Just testing whether posting still works. Kerneltrap was offline for a couple of years there, and I see that no one has posted anything for quite some time.
Recently discovered, that it is possible to monitor "Smart Array" controllers under solaris 10 OS. You need to install HPQacucli solaris package, which can be downloaded from hp.com site, read carefully "RELEASE NOTES" about support of your server hardware and controllers, also make sure that you have a recent version of CPQary3 driver installed (2.1.0 or later). Here's an example output:
Now i'm doing some kind of translator (to C), that can turn second to its functional equivalent -- first:
void handle_mcucsr(void) __attribute__((section(".init3"))) __attribute__((naked));
mcucsr = MCUCSR;
MCUCSR = 0;
handle_mcucsr: sect[ion] .init3, naked! mcucsr = MCUCSR MCUCSR = 0
Over on the Haskell Cafe mailing list, the topic of which of the following two definitions was better came up:
buildPartitions xs ns = zipWith take ns . init $ scanl (flip drop) xs ns
takeList :: [Int] -> [a] -> [[a]] takeList  _ =  takeList _  =  takeList (n : ns) xs = head : takeList ns tail where (head, tail) = splitAt n xs
...with various parties declaring the first example as "too smart", and others claiming that the second example is newbie level code. Well I'm much too lazy to try to reason out what those snippets might do at a glance. But the type signature was a pretty big hint as to what the intent was. So I fired up
The concept of career planning is no simple one to say the very least. Although you've probably heard it before, I will reiterate the notion that selecting the right career field can be irksome and stressful. Everyone on this planet wants to choose a job that they're going to enjoy, or at least partially enjoy. This is why career planning is so essential.
The Spanning Tree Protocol is an OSI layer-2 protocol that ensures a loop-free topology for any bridged LAN. Spanning tree allows a network design to include spare (redundant) links to provide automatic backup paths if an active link fails, without the danger of bridge loops, or the need for manual enabling/disabling of these backup links.
Cisco Systems is developing a cable modem that will use Broadcom’s recently announced DOCSIS 3.0 silicon to bond together eight downstream channels – letting cable providers, theoretically, pump Internet content down to subscribers at more than 300 Mbps.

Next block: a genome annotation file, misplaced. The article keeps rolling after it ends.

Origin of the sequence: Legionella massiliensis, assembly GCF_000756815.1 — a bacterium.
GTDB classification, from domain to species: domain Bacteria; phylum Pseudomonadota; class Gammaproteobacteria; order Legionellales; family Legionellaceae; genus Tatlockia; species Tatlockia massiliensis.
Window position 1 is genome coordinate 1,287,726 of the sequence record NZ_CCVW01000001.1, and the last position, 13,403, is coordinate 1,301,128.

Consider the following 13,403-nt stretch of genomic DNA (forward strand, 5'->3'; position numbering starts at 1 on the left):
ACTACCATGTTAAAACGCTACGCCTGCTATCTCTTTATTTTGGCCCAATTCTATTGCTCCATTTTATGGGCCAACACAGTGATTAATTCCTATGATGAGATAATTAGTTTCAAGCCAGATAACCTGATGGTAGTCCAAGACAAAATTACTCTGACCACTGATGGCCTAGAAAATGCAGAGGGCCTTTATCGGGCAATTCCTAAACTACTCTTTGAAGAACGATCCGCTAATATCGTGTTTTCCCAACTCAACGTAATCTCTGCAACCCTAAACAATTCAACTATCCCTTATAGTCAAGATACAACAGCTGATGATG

Surfing the web, I have found a nice talk on Cisco IOS Forensics and Exploits, explained during the 25C3: “Cisco IOS Attack & Defense - The State of the Art“.
What is 25C3?
Finding Foreign Key Constraints in Oracle by JP Vijaykumar
SELECT owner, constraint_name, constraint_type, table_name, r_owner,
WHERE constraint_type = 'R'
AND r_constraint_name IN (
data E a b = L (E a b) | R b deriving (Show) fold f acc  = R acc fold f acc (x:xs) = let x' = f acc x in x' `seq` (L $ fold f x' xs) lift2 f = \x y -> par_eval x y where par_eval (L x) (L y) = par_eval x y par_eval x@(R _) (L y) = par_eval x y par_eval (L x) y@(R _) = par_eval x y par_eval (R x) (R y) = R $ f x y lift1 f (L x) = lift1 f x lift1 f (R x) = R (f x) sum' xs = fold (+) 0 xs len' xs = fold (\x y->succ x) 0 xs avg xs = (sum' xs) / (len' xs) main = print $ avg [1..1e7] instance Eq b => Eq (E a b) where a == b = case (lift2 (==) a b) of (R x) -> x instance Num b => Num (E a b) where (+) = lift2 (+) (*) = lift2 (*) fromInteger = R . fromInteger abs = lift1 abs signum = lift1 signum instance Fractional b => Fractional (E a b) where (/) = lift2 (/) fromRational = R . fromRational
More stuff from MSP430 experience; now microprocessor itself.
Conclusion: imagination and creativity, guys, like PR dudes do.
But from educational POV it is a sad thing.
Newsgroups: gmane.comp.hardware.texas-instruments.msp430.gcc.user Subject: A bit more about software (Re: How do you get an ez430 going under Linux?) Date: 2007-10-01 04:16:09 GMT (29 weeks, 1 day and 9 minutes ago)
User-Agent: jed (x86_64-pc-linux-glibc-debian) Value of syntax highlighting for programming in text editors is hard to overestimate. I recall one my buddy, a keen school olympic competitor on programming, who said, that move from Borland Pascal 5 to 6 and 7 was a great thing because of highlighting. Many syntax and logic errors just popped up right before one's eyes.
It's about my view of another incarnation of text/graphic terminals in modern, not so efficient, noisy, but power-saving reality. One, three or more useless x86 cores? Why? Toasters from xbill are finally here?
It's better to have one processor in display and a bit of imagination.